You might remember my post 2012 by Daniel Pinchbeck from a few months ago. Well, this month’s Rolling Stone features an article titled ‘Daniel Pinchbeck and the New Psychedelic Elite‘ but it seems the media has sensationalized and taken things out of context once again.
Here is one of Daniel’s responses to the Rolling Stone article.
The following is a letter to the editors:
I was delighted that Rolling Stone found my work significant enough to deserve feature coverage. Unfortunately, the piece [RS 1008] was full of inaccuracies and outright abrications on a factual level, as well as sensationalist distortions of my ideas. To take a few examples, the first and last scenes never actually happened. We did not visit “a bunch of people on dimethyltryptamine,” I had not seen a “downtown rock show with Moby” the night before, and there was no woman groaning on a futon. I do not have “buck teeth.” Similarly, the scene described at the end never occurred-I don’t even own a copy of The Lion King.
I found the writer’ loose relationship to truth particularly depressing when she attempted to define my ideas. I am not “actively bidding to become [my] generation’s Timothy Leary”-in fact I critique Leary quite harshly in my first book. In my work, I don’t advocate mass use of psychedelics as Leary did, and certainly do not consider them to be “the answer.”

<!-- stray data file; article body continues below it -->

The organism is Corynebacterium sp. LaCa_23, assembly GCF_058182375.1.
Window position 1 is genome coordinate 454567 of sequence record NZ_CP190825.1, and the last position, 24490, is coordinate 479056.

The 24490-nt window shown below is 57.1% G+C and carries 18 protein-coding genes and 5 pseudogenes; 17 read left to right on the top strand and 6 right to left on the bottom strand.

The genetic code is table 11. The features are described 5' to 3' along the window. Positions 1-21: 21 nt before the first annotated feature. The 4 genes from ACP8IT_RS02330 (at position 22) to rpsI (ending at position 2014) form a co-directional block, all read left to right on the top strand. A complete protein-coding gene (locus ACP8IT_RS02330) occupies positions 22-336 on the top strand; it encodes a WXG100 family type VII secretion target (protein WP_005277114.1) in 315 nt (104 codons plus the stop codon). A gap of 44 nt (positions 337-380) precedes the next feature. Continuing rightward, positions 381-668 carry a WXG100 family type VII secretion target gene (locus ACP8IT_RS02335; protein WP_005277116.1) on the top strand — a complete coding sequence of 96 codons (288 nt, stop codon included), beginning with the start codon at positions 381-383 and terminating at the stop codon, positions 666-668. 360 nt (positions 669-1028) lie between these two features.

In 2012: The Return of Quetzalcoatl, I do not argue that “the world as we know it is about to end-on December 21, 2012.” My hypothesis is that we are already in an accelerated process of consciousness evolution, and I explore the possibility that the Mayan Calendar is, as Carl Johan Calleman describes in The Mayan Calendar and the Transformation of Consciousness, a “timetable” for understanding this process.
I most emphatically do not argue or think that “only the psychedelic elite and those who have reached a kind of supramental consciousness” will “be saved in 2012.” I do think that a deep transformation in the mindset of those who hold power in the modern West is necessary if we are going to avert disaster in the next few years, as we approach resource depletion and biospheric collapse.
In the future, it would be wonderful to see a magazine with the rich legacy of Rolling Stone approach the living currents of the intellectual counterculture of the 1950s and 60s with far more grace, integrity, and sophistication.